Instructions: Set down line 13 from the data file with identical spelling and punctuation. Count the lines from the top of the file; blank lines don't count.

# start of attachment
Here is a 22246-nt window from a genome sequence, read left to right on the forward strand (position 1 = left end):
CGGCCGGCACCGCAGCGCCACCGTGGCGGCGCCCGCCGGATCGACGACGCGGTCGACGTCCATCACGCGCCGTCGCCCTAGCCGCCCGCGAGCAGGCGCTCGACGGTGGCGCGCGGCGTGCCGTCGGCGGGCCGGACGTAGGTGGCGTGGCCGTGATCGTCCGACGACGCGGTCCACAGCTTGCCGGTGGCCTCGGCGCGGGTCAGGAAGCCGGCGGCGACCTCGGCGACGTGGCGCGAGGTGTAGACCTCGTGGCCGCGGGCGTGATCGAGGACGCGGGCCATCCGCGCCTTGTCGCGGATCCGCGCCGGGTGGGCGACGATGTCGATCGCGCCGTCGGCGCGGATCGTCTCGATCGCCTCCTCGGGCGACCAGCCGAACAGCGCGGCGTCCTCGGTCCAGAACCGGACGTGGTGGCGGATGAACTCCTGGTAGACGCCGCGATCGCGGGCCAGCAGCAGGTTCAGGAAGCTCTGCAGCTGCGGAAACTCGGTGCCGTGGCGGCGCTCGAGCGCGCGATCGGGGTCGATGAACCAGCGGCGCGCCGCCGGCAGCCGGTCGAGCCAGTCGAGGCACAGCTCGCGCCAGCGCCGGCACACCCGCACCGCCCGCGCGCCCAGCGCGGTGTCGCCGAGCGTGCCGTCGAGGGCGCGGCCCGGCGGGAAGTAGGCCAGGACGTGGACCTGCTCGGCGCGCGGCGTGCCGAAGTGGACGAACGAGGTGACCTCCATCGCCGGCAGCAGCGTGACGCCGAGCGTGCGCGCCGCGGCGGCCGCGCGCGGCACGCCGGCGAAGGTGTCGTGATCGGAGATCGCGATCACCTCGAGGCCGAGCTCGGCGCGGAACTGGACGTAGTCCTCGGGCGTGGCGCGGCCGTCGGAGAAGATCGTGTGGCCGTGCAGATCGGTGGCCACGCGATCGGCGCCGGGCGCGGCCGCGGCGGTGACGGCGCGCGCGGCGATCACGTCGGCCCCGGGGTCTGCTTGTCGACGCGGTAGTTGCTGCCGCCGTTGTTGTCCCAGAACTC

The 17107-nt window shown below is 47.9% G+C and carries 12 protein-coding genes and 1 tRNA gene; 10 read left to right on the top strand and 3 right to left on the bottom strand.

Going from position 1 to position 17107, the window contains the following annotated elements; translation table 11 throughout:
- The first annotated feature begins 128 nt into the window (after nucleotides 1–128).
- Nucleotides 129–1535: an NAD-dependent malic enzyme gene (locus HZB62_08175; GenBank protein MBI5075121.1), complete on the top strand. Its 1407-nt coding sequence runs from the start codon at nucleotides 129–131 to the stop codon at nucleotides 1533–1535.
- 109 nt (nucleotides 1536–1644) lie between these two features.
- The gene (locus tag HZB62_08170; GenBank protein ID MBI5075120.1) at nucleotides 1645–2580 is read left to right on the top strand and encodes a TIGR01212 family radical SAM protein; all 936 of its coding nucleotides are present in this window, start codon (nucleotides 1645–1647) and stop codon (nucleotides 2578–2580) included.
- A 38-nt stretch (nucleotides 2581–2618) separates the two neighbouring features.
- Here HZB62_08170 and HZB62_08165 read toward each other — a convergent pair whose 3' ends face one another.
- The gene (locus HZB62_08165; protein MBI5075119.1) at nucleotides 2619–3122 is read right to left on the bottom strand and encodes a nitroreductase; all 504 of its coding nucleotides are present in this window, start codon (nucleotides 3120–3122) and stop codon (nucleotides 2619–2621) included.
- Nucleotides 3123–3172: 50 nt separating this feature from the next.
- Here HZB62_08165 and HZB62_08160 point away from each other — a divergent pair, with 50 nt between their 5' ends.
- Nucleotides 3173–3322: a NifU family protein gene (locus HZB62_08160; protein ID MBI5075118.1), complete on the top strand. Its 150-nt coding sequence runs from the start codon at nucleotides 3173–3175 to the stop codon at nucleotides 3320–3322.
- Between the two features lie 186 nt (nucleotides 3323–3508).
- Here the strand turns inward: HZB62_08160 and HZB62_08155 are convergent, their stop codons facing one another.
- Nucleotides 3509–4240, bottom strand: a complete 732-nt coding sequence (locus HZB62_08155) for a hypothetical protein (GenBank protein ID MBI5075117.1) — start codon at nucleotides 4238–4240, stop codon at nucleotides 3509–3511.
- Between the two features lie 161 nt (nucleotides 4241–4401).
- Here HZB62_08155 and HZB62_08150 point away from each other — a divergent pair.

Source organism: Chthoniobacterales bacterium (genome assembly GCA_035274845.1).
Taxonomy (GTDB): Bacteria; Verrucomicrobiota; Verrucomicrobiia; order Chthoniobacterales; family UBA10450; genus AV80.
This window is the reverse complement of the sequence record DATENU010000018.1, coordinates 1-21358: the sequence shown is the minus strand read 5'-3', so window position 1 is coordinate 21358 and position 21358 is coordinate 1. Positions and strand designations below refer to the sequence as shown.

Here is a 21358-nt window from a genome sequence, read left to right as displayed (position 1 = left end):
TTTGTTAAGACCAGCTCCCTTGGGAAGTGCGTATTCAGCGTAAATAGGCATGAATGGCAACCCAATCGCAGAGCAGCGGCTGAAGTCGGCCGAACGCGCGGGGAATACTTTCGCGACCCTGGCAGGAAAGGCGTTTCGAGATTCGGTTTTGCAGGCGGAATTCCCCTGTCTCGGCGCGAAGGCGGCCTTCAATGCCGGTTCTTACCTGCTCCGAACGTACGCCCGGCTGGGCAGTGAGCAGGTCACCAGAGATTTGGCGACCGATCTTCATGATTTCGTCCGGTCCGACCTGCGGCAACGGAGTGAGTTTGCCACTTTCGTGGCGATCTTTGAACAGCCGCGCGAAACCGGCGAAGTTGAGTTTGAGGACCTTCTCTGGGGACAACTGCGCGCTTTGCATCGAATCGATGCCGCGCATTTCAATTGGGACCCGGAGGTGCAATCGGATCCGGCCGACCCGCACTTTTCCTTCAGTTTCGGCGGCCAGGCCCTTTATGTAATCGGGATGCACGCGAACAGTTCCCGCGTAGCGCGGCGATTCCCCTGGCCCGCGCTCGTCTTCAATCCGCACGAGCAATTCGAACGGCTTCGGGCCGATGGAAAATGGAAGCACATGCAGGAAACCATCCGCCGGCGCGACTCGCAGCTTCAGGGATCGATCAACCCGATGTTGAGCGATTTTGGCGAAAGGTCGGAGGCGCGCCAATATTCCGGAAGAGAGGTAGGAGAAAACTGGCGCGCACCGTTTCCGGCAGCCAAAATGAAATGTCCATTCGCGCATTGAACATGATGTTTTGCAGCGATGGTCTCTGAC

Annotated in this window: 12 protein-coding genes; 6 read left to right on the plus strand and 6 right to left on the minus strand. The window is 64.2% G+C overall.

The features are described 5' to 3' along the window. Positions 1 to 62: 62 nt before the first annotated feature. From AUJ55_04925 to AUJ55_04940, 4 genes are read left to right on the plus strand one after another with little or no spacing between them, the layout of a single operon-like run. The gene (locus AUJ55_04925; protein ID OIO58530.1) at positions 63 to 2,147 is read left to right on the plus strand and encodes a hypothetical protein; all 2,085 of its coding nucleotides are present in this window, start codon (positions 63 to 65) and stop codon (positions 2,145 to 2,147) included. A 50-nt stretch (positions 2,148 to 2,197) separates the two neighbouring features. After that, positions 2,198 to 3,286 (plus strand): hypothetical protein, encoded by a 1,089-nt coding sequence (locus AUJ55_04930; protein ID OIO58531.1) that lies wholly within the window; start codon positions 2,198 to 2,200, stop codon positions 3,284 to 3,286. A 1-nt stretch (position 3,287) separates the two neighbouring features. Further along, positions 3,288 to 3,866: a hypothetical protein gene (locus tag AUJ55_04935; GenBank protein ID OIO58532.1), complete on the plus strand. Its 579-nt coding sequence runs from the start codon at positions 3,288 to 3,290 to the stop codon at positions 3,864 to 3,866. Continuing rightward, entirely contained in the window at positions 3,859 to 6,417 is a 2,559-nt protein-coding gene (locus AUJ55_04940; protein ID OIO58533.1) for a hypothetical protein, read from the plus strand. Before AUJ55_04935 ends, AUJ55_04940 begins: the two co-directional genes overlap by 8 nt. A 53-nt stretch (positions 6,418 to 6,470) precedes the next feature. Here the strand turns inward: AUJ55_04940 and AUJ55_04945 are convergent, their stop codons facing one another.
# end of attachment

- Here HZB62_08165 and HZB62_08160 point away from each other — a divergent pair, with 50 nt between their 5' ends.